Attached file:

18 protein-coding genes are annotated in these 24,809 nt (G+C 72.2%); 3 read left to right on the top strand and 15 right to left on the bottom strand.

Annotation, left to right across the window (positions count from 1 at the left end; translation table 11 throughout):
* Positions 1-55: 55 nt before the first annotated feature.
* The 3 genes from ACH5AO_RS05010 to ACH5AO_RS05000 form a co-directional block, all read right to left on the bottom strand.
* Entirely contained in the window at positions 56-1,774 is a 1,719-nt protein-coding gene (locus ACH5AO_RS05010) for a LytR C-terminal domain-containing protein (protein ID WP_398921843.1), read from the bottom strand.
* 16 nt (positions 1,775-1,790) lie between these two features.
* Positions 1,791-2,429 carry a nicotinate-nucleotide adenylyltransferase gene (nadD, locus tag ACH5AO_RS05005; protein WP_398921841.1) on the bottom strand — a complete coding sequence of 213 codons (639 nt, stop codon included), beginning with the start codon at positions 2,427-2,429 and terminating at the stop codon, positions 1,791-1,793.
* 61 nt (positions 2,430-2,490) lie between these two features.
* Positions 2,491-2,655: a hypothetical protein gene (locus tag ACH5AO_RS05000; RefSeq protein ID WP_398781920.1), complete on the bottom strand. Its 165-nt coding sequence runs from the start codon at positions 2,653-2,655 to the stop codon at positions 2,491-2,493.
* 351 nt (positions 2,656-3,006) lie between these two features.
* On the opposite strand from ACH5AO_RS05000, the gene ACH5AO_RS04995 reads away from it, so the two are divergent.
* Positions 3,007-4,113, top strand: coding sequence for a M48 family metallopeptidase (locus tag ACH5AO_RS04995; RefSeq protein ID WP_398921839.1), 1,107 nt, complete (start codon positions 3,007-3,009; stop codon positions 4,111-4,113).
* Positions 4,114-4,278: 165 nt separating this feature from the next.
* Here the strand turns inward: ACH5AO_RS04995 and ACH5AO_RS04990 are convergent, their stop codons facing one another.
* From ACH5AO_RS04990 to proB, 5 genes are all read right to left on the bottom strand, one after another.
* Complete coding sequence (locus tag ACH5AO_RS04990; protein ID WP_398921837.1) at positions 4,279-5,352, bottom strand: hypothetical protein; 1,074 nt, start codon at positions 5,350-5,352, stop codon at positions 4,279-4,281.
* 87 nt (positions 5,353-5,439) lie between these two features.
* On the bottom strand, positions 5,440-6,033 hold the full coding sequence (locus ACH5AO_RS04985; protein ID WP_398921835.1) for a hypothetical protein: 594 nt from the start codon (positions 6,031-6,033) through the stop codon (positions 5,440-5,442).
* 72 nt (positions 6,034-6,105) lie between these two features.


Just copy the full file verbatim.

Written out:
18 protein-coding genes are annotated in these 24,809 nt (G+C 72.2%); 3 read left to right on the top strand and 15 right to left on the bottom strand.

Annotation, left to right across the window (positions count from 1 at the left end; translation table 11 throughout):
* Positions 1-55: 55 nt before the first annotated feature.
* The 3 genes from ACH5AO_RS05010 to ACH5AO_RS05000 form a co-directional block, all read right to left on the bottom strand.
* Entirely contained in the window at positions 56-1,774 is a 1,719-nt protein-coding gene (locus ACH5AO_RS05010) for a LytR C-terminal domain-containing protein (protein ID WP_398921843.1), read from the bottom strand.
* 16 nt (positions 1,775-1,790) lie between these two features.
* Positions 1,791-2,429 carry a nicotinate-nucleotide adenylyltransferase gene (nadD, locus tag ACH5AO_RS05005; protein WP_398921841.1) on the bottom strand — a complete coding sequence of 213 codons (639 nt, stop codon included), beginning with the start codon at positions 2,427-2,429 and terminating at the stop codon, positions 1,791-1,793.
* 61 nt (positions 2,430-2,490) lie between these two features.
* Positions 2,491-2,655: a hypothetical protein gene (locus tag ACH5AO_RS05000; RefSeq protein ID WP_398781920.1), complete on the bottom strand. Its 165-nt coding sequence runs from the start codon at positions 2,653-2,655 to the stop codon at positions 2,491-2,493.
* 351 nt (positions 2,656-3,006) lie between these two features.
* On the opposite strand from ACH5AO_RS05000, the gene ACH5AO_RS04995 reads away from it, so the two are divergent.
* Positions 3,007-4,113, top strand: coding sequence for a M48 family metallopeptidase (locus tag ACH5AO_RS04995; RefSeq protein ID WP_398921839.1), 1,107 nt, complete (start codon positions 3,007-3,009; stop codon positions 4,111-4,113).
* Positions 4,114-4,278: 165 nt separating this feature from the next.
* Here the strand turns inward: ACH5AO_RS04995 and ACH5AO_RS04990 are convergent, their stop codons facing one another.
* From ACH5AO_RS04990 to proB, 5 genes are all read right to left on the bottom strand, one after another.
* Complete coding sequence (locus tag ACH5AO_RS04990; protein ID WP_398921837.1) at positions 4,279-5,352, bottom strand: hypothetical protein; 1,074 nt, start codon at positions 5,350-5,352, stop codon at positions 4,279-4,281.
* 87 nt (positions 5,353-5,439) lie between these two features.
* On the bottom strand, positions 5,440-6,033 hold the full coding sequence (locus ACH5AO_RS04985; protein ID WP_398921835.1) for a hypothetical protein: 594 nt from the start codon (positions 6,031-6,033) through the stop codon (positions 5,440-5,442).
* 72 nt (positions 6,034-6,105) lie between these two features.